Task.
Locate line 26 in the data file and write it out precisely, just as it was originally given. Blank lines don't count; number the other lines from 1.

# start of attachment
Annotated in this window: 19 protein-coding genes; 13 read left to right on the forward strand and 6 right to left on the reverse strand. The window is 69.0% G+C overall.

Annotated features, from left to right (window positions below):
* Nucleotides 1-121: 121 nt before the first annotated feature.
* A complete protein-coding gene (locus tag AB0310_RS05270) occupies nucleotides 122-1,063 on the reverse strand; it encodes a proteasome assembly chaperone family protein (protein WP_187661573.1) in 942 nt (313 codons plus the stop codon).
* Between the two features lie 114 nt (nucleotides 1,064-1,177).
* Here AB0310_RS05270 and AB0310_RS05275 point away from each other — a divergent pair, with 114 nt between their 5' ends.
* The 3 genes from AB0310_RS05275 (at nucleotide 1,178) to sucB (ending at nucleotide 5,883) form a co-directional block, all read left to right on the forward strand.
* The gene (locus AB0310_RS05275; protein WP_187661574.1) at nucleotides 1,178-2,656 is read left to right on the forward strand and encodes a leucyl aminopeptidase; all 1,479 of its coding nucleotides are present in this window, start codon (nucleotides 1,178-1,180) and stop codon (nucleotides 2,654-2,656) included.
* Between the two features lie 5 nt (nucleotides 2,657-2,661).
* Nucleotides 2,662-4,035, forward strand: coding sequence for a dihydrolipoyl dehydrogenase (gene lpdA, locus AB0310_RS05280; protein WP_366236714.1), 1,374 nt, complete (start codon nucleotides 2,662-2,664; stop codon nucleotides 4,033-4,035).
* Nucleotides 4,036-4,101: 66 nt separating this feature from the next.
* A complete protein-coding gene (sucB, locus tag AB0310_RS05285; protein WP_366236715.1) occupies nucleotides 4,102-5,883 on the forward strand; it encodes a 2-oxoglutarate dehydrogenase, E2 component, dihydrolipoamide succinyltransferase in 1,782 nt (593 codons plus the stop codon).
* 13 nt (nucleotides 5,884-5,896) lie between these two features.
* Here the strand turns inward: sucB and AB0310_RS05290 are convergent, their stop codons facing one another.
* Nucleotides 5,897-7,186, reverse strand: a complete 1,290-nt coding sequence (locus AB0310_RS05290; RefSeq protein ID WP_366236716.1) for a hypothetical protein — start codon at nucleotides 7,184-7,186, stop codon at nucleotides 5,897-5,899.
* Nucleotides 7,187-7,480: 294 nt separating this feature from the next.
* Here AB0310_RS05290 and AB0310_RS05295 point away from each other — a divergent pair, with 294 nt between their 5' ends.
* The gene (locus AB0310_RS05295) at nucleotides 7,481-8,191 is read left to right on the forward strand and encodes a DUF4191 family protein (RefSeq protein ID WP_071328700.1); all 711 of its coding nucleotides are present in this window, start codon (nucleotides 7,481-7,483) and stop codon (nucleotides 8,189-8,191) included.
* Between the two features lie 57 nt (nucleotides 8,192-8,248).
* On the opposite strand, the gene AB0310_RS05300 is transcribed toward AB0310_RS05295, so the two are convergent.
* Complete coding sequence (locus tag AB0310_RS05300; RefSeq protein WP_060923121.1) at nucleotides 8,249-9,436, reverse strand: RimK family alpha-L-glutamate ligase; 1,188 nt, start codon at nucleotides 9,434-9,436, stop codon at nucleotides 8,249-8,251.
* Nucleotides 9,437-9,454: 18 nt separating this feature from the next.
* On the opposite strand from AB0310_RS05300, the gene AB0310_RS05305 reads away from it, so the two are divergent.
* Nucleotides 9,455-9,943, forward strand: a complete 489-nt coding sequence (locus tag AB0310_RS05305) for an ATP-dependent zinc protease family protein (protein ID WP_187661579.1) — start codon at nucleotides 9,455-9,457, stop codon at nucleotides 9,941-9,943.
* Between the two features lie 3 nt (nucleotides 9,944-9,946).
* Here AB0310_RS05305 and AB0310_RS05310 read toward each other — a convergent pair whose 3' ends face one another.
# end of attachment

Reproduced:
* Here AB0310_RS05305 and AB0310_RS05310 read toward each other — a convergent pair whose 3' ends face one another.